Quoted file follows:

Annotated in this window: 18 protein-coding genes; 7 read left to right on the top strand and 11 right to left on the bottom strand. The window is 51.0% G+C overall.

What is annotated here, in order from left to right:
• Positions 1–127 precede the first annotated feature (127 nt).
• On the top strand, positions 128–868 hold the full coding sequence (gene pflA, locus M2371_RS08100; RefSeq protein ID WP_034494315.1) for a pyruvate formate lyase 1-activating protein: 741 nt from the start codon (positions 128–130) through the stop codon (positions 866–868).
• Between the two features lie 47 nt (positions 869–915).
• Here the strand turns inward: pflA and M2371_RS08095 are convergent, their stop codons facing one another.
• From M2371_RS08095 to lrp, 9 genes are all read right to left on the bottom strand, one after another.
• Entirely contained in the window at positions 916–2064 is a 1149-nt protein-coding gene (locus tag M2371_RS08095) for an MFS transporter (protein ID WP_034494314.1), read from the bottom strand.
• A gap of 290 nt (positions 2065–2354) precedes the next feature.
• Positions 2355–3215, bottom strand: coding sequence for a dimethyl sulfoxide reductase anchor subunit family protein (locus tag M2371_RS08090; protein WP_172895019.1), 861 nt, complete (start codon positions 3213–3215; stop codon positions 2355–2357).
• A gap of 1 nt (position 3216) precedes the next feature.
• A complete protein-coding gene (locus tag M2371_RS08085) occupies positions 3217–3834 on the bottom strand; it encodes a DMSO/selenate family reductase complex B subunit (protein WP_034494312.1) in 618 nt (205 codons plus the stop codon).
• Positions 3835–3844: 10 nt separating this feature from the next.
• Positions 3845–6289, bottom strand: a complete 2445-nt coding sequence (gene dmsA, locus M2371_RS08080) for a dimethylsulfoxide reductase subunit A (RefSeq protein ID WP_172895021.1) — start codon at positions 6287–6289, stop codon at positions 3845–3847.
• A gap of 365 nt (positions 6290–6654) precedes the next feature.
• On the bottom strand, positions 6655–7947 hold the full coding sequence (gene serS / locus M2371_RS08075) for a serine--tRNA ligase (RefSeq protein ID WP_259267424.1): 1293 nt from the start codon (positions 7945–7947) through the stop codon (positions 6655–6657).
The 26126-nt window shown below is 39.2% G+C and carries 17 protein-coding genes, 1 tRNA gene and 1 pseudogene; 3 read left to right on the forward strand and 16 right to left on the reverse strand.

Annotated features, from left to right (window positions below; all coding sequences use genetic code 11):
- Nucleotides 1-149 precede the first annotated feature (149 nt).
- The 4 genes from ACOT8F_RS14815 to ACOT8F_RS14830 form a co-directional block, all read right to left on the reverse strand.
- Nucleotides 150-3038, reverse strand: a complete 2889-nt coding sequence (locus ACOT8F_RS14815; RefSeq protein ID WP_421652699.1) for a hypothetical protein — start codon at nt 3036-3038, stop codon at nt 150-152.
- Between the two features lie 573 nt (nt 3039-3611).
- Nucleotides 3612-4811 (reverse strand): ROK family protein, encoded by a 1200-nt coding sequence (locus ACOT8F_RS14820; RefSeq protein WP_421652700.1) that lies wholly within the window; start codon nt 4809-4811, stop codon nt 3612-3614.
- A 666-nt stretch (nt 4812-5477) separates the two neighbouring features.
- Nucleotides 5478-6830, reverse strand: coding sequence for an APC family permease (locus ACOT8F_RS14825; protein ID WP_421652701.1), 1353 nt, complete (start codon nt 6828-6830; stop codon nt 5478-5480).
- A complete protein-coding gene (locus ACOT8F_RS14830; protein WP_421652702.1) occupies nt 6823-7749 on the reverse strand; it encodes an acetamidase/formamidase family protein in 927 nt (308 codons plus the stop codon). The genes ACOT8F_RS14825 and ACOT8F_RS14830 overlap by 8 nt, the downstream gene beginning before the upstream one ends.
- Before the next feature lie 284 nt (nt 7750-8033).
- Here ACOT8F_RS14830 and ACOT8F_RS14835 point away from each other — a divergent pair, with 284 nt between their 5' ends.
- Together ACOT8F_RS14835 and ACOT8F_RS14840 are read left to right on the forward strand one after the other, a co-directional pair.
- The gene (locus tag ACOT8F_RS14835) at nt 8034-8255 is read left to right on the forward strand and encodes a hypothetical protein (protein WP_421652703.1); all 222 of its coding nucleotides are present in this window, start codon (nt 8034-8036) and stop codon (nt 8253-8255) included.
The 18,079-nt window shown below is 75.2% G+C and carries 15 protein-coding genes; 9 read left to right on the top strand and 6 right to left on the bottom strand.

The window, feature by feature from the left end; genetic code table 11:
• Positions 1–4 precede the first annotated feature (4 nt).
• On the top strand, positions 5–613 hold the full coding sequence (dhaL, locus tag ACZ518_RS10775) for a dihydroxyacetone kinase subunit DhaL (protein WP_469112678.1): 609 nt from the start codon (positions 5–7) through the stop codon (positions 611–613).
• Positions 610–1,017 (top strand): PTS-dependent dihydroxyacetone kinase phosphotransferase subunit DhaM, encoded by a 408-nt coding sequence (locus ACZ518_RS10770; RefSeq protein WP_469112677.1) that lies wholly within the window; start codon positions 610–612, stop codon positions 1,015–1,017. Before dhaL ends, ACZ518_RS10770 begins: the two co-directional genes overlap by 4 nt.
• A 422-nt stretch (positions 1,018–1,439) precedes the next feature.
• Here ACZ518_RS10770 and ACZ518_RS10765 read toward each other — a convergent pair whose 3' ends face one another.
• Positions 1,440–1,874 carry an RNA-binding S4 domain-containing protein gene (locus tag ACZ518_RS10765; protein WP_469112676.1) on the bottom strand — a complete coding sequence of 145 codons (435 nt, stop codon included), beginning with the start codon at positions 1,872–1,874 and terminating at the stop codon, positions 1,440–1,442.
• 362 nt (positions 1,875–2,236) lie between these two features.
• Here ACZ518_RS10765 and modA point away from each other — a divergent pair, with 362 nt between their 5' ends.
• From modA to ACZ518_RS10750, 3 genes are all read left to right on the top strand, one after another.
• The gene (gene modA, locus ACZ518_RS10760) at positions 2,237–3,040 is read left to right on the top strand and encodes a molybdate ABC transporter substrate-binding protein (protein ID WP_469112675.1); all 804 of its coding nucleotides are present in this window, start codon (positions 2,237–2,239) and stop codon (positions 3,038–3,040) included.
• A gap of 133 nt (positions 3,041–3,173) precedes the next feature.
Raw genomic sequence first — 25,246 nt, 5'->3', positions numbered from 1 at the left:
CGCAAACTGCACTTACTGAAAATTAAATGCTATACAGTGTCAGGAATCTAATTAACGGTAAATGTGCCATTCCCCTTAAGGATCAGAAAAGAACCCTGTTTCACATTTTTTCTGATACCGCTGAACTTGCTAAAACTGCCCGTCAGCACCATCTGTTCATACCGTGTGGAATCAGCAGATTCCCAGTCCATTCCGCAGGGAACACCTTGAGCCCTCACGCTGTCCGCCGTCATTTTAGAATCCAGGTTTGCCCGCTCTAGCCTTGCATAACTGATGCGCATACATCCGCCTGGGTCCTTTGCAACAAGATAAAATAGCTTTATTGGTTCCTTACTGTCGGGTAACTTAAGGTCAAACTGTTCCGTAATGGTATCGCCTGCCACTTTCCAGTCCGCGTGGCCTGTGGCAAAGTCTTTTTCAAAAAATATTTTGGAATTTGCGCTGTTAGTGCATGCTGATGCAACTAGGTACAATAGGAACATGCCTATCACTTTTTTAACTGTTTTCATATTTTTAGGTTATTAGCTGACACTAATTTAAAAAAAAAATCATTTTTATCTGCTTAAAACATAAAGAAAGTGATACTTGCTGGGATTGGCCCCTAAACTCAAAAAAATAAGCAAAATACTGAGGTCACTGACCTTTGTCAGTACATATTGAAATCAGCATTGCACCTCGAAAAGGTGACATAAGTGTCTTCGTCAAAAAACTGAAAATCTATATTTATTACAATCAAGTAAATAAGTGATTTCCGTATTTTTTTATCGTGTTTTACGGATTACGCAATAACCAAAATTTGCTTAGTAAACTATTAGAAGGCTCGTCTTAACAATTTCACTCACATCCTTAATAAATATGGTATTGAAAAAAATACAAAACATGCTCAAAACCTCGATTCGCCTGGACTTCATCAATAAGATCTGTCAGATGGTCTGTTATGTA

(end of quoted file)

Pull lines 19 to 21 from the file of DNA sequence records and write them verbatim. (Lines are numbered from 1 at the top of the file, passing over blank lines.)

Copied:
- Nucleotides 1-149 precede the first annotated feature (149 nt).
- The 4 genes from ACOT8F_RS14815 to ACOT8F_RS14830 form a co-directional block, all read right to left on the reverse strand.
- Nucleotides 150-3038, reverse strand: a complete 2889-nt coding sequence (locus ACOT8F_RS14815; RefSeq protein ID WP_421652699.1) for a hypothetical protein — start codon at nt 3036-3038, stop codon at nt 150-152.